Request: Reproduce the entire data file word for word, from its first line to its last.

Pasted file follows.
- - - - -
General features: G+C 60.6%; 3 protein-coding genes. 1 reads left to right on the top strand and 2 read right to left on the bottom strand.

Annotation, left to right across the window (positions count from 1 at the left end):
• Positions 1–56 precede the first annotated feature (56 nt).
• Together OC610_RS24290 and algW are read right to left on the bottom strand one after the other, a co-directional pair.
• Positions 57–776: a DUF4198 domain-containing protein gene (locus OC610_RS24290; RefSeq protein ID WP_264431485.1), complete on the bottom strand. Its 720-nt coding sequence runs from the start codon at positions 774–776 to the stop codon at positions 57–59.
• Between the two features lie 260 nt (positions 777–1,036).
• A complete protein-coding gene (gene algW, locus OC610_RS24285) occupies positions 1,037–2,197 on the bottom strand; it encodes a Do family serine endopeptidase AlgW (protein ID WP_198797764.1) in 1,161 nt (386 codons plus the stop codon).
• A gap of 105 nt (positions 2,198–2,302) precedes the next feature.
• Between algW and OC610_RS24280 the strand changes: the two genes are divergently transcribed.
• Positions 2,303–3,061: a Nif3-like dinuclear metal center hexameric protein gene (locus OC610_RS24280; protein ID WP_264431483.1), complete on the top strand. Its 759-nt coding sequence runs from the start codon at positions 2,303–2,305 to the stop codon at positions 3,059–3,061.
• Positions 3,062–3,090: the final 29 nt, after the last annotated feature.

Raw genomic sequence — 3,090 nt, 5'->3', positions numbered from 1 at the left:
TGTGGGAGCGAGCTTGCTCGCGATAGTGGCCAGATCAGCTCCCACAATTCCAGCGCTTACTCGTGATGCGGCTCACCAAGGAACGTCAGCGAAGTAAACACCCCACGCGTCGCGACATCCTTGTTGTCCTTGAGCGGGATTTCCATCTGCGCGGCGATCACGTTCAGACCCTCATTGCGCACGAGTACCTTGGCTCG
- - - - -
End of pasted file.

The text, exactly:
General features: G+C 60.6%; 3 protein-coding genes. 1 reads left to right on the top strand and 2 read right to left on the bottom strand.

Annotation, left to right across the window (positions count from 1 at the left end):
• Positions 1–56 precede the first annotated feature (56 nt).
• Together OC610_RS24290 and algW are read right to left on the bottom strand one after the other, a co-directional pair.
• Positions 57–776: a DUF4198 domain-containing protein gene (locus OC610_RS24290; RefSeq protein ID WP_264431485.1), complete on the bottom strand. Its 720-nt coding sequence runs from the start codon at positions 774–776 to the stop codon at positions 57–59.
• Between the two features lie 260 nt (positions 777–1,036).
• A complete protein-coding gene (gene algW, locus OC610_RS24285) occupies positions 1,037–2,197 on the bottom strand; it encodes a Do family serine endopeptidase AlgW (protein ID WP_198797764.1) in 1,161 nt (386 codons plus the stop codon).
• A gap of 105 nt (positions 2,198–2,302) precedes the next feature.
• Between algW and OC610_RS24280 the strand changes: the two genes are divergently transcribed.
• Positions 2,303–3,061: a Nif3-like dinuclear metal center hexameric protein gene (locus OC610_RS24280; protein ID WP_264431483.1), complete on the top strand. Its 759-nt coding sequence runs from the start codon at positions 2,303–2,305 to the stop codon at positions 3,059–3,061.
• Positions 3,062–3,090: the final 29 nt, after the last annotated feature.

Raw genomic sequence — 3,090 nt, 5'->3', positions numbered from 1 at the left:
TGTGGGAGCGAGCTTGCTCGCGATAGTGGCCAGATCAGCTCCCACAATTCCAGCGCTTACTCGTGATGCGGCTCACCAAGGAACGTCAGCGAAGTAAACACCCCACGCGTCGCGACATCCTTGTTGTCCTTGAGCGGGATTTCCATCTGCGCGGCGATCACGTTCAGACCCTCATTGCGCACGAGTACCTTGGCTCG